Soccer Coaches:

Soccer is an almost-entirely improvised affair -- another one of the things that makes it the greatest of sports. Anyone who thinks that basketball is the great improvised sport -- "like jazz," as the cliche has it -- has never watched a soccer game. [And I mean that not as some kind of moral judgment, but as a simple empirical claim]. Soccer coaches can't really do very much at all during the game; their job is more-or-less complete when the whistle sounds, their team is either ready or not. And they only get three subs the whole game. At the professional level, coaches (or 'managers,' as they're usually called) sometimes even sit up in the stands during the game -- the better to see what's happening, since there's not a whole lot they can do down on the field anyway.

But Argentina's manager, Jose Pekerman, managed to lose the match for them yesterday, pretty much single-handedly, I'd say. It was quite unbelievable. Remember Grady Little, and the Pedro Martinez affair, when everybody in America knew that Pedro had to come out of the game except his manager? Multiply by 100 or so (because this is the World Cup, and so much more is at stake for so many more people). Argentina is up 1-0 and, to my eyes, in complete control of the game. Their 'keeper has been injured and subbed out. With 20 minutes to go, Pekerman takes out Riquelme and Crespo -- Argentina's two best offensive players. Strange . . . but he does have wonderful substitutes on the bench: Pablo Aimar (one of the great creative midfielders in the world, a perfect sub for Riquelme), and Lionel Messi, who has had a sensational tournament and who will soon be, by common consensus, the best player in the world.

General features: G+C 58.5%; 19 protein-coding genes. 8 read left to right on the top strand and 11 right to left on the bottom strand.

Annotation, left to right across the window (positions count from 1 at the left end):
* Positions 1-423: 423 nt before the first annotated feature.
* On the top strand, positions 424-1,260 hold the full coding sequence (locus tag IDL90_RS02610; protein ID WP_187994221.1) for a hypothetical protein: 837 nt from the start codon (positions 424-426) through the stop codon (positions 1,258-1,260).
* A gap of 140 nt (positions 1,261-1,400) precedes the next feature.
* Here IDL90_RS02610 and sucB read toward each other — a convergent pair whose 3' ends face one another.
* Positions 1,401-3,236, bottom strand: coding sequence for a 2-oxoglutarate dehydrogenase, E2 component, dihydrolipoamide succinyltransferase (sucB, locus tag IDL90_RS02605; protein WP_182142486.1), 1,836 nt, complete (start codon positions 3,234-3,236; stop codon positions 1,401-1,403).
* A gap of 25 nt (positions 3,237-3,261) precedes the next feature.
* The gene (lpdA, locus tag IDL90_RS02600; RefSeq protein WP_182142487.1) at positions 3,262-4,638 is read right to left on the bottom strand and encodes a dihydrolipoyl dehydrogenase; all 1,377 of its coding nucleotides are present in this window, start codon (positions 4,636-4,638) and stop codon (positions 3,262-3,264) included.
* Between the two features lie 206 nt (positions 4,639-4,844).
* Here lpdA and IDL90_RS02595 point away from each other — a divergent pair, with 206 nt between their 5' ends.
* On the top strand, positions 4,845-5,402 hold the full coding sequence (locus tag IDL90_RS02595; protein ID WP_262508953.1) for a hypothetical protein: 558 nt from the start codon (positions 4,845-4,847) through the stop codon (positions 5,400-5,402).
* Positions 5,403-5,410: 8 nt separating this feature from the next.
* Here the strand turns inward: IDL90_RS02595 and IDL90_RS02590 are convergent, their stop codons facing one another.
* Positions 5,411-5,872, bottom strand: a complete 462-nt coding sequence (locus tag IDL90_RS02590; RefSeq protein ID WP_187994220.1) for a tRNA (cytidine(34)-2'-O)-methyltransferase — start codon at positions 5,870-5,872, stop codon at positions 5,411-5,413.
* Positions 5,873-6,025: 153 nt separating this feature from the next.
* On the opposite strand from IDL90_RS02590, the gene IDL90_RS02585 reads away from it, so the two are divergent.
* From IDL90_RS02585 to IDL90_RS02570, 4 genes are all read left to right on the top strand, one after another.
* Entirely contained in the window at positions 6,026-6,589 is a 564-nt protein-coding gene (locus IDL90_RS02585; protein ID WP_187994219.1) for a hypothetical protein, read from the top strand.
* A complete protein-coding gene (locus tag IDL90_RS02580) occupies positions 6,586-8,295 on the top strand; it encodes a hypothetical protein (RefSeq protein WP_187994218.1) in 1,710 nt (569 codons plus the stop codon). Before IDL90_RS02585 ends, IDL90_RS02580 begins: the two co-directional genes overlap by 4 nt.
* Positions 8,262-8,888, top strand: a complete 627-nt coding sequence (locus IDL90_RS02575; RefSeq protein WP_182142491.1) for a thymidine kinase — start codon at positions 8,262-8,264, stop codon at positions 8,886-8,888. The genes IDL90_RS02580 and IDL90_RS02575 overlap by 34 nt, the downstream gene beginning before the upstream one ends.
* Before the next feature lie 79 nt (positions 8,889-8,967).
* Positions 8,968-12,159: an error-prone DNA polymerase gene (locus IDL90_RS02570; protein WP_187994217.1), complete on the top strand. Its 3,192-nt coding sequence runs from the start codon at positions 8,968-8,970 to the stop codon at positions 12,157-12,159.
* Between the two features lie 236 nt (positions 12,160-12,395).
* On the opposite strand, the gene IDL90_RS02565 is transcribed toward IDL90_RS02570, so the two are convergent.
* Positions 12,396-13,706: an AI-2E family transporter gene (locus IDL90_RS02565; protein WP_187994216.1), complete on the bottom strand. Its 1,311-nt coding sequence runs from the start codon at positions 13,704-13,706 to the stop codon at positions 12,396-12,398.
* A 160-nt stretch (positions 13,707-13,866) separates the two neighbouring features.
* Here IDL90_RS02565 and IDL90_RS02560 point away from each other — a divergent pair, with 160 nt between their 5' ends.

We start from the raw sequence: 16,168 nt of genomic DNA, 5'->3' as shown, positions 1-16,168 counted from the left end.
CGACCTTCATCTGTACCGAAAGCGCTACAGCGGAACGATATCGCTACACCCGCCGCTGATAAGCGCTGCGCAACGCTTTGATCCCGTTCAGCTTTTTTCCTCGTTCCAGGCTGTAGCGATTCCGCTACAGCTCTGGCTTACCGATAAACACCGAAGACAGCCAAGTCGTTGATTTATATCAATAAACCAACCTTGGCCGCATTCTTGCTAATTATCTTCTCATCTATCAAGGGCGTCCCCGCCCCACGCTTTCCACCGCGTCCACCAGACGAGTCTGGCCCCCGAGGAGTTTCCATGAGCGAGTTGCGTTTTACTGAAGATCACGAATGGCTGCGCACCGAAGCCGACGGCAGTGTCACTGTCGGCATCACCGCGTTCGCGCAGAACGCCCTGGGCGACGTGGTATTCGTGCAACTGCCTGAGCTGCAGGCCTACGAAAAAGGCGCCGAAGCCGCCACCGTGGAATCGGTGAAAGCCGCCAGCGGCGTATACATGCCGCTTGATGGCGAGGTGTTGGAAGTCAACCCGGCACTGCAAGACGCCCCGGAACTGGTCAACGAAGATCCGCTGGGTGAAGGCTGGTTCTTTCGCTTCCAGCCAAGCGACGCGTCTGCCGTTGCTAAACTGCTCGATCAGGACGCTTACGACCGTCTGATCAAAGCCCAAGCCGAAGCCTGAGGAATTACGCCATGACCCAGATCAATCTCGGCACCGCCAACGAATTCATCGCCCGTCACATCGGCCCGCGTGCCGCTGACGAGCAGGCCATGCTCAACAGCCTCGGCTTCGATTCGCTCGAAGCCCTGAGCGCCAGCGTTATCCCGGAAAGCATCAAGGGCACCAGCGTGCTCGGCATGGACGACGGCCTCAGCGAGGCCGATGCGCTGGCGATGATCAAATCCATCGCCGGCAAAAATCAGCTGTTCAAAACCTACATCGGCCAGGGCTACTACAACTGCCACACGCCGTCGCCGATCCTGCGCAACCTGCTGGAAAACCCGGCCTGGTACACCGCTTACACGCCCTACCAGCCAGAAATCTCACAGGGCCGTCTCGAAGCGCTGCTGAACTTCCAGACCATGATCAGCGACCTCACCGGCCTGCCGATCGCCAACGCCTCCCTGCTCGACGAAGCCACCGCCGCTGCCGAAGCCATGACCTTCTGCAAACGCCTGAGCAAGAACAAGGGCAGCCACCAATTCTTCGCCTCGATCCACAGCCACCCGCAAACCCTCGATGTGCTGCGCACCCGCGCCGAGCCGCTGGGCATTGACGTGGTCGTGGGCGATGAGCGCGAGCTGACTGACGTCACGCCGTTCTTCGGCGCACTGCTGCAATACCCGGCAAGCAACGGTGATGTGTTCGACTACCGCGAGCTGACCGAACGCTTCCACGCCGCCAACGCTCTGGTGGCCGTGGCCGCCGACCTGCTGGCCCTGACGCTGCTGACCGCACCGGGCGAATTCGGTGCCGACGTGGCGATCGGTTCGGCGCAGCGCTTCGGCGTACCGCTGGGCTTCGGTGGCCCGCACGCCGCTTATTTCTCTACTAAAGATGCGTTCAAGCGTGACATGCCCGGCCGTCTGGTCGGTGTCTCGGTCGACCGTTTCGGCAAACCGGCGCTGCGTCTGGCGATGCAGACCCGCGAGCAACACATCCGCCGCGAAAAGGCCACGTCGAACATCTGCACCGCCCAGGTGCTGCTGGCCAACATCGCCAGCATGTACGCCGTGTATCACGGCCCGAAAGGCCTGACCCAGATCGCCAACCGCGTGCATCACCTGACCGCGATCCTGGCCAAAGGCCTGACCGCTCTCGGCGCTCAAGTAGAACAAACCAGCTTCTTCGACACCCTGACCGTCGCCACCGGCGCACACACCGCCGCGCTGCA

The problem is, he doesn't put either of them in the game -- he puts in Cambiasso, a defensive midfielder, and Julio Cruz, a 2d rate striker. AND NOW HE'S OUT OF SUBS. Neither Aimar nor Messi can see any action at all in Argentina's most important game of the last 20 years. So when Germany, predictably, scores and they go into extra time, he's got the wrong damned team out there. The rest was completely predictable.

I cannot even imagine how angry I'd be if I were Argentine. If you have Argentine friends and want to display your deep sympathy for them, just walk up to them and say "Julio Cruz? Julio Cruz??" Tears should be welling up in your eyes as you do this.

This Argentine team deserved better -- they had the talent, and showed in snatches the ability, to play at truly heavenly heights. Though at least the Germans, this time around, are playing some beautiful attacking soccer. If the Germans had won the last time it would have been a travesty -- even die-hard German fans admit that the team's presence in the Final was more the result of having an easy draw (getting the USA and S. Korea in the quarterfinals and semifinals ain't exactly tough going -- and the US outplayed them, to boot) than great soccer playing. But this year's team is, I have to admit, fun to watch.